Beware of Greeks bearing comedy gifts as sumptuous as these.
Garry Starr Conquers Troy, Underbelly - Cowgate, Edinburgh * * * *
Having torn through the dramatic canon for his uproariously funny debut last year, insane thespian Garry Starr has turned his ever-present ruff and attention to the classics, the better to espouse his comprehensive philosophy of acting.
A direct descent of the legendary Garry Starrtacus, he evokes that spirit of freedom and solidarity for plenty of knockabout audience interaction, no playful invasion of individuals' boundaries comparable to the physical indignities he subjects himself to. Smashing together some of humanity's most revered artistic achievements with the accessible culture of soap opera theme tunes, foundation myths with slapstick arseing about, Starr brandishes his bathos like a weapon. Homeric verse only inspires him to greater feats of casual malapropism. And his commitment is attested to by his swinging embodiment of a German naturist. Yes, not every set-piece subscribes to the Greek theme, far from it. Still, there's a twisted classical dignity to his recital of a passage from Moby Dick, the lines absorbed like a suppository. A lovely blend of verbal and physical comedy, it reiterates Starr's commitment to his craft while cocking a snook at the detested Method school of performance. Elsewhere, a neat expression of the resting actor cliché of becoming a pushy waiter finds him offering service through a hilariously contrived medley of renowned Hollywood speeches.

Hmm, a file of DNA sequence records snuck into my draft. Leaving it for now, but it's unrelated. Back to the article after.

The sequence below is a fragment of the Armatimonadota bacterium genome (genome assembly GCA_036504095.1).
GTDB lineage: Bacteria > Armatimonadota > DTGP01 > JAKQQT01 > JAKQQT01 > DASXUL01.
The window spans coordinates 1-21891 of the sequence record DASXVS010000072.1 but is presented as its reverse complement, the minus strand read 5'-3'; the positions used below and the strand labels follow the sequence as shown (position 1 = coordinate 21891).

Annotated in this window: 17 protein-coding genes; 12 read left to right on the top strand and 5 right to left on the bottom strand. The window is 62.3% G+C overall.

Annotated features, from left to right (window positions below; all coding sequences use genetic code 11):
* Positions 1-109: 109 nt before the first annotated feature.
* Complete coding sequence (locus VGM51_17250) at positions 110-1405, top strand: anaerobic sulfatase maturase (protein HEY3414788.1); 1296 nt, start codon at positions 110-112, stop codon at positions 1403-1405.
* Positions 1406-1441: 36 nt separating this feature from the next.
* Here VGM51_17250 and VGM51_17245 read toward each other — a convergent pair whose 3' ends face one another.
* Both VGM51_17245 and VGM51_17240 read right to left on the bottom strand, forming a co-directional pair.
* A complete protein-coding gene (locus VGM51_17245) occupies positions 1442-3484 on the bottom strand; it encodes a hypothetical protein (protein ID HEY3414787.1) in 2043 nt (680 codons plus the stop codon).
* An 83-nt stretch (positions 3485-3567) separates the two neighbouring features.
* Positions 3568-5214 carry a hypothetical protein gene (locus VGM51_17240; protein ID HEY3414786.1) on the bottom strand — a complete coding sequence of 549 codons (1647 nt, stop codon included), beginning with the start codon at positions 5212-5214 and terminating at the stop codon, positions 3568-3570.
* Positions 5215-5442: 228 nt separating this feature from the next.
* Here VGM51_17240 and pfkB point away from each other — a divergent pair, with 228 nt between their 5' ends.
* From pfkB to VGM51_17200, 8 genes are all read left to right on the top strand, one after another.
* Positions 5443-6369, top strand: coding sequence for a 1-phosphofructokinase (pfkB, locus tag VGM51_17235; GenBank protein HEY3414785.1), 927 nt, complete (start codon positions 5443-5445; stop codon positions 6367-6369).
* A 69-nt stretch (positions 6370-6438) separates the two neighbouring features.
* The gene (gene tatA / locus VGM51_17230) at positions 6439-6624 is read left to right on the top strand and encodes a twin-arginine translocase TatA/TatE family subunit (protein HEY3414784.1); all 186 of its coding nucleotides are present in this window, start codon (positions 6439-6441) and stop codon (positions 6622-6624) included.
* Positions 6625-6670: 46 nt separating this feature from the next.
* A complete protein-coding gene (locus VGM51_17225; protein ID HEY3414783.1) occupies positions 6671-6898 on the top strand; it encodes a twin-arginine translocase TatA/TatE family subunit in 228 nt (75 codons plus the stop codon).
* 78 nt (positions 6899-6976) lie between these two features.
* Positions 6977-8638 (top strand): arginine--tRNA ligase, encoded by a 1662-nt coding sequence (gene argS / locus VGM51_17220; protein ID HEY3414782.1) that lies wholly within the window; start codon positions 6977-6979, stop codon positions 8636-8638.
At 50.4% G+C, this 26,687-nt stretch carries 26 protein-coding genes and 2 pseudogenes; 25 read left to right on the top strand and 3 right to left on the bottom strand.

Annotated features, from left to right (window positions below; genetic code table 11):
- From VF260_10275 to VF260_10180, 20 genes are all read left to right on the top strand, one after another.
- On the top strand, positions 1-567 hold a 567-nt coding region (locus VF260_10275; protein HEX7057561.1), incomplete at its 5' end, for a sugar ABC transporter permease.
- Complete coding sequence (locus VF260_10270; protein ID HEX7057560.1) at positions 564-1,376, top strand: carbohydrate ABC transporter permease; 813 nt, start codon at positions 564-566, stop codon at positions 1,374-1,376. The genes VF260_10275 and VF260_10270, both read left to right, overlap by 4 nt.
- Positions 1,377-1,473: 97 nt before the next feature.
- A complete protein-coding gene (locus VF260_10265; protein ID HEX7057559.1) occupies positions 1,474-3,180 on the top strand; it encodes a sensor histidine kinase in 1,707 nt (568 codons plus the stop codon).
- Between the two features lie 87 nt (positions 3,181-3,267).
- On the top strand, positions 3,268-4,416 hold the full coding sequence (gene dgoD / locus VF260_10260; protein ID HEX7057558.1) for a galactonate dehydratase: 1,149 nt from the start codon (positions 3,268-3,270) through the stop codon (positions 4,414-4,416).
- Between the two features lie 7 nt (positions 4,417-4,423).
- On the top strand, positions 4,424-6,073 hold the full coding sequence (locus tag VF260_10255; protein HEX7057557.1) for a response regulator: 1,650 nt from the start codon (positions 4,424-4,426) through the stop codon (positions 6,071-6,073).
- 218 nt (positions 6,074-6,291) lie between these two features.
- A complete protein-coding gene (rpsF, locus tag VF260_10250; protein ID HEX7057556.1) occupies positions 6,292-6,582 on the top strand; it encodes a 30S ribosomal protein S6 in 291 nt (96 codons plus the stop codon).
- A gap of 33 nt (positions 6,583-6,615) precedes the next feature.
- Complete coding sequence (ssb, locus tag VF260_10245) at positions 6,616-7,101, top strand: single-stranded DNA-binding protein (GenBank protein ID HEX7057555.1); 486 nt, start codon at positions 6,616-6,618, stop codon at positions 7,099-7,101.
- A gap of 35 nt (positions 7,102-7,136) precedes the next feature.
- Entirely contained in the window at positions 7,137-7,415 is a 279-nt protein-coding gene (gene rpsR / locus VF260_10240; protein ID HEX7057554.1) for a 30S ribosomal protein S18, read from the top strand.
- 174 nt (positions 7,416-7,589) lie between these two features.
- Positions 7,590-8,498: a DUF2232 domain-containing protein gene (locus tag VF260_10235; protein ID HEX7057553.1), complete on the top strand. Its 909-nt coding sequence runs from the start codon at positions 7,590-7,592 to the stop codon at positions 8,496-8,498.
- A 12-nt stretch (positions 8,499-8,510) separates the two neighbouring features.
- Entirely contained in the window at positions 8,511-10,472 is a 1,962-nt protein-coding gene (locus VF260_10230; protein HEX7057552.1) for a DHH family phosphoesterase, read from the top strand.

Throughout, from blind, stumbling Tiresias to the ultra-macho, cut-throat Achilles, Starr ranges across a multitude of dementedly outsize, one-dimensional grotesques, even as the man behind him, Damien Warren-Smith, never once discards his mask. Sharing none of Starr's vainglorious pretension, the Australian-Scot is a superb, accessible clown. And you would imagine that there's more performances to come from this memorable character yet.
Until 25 August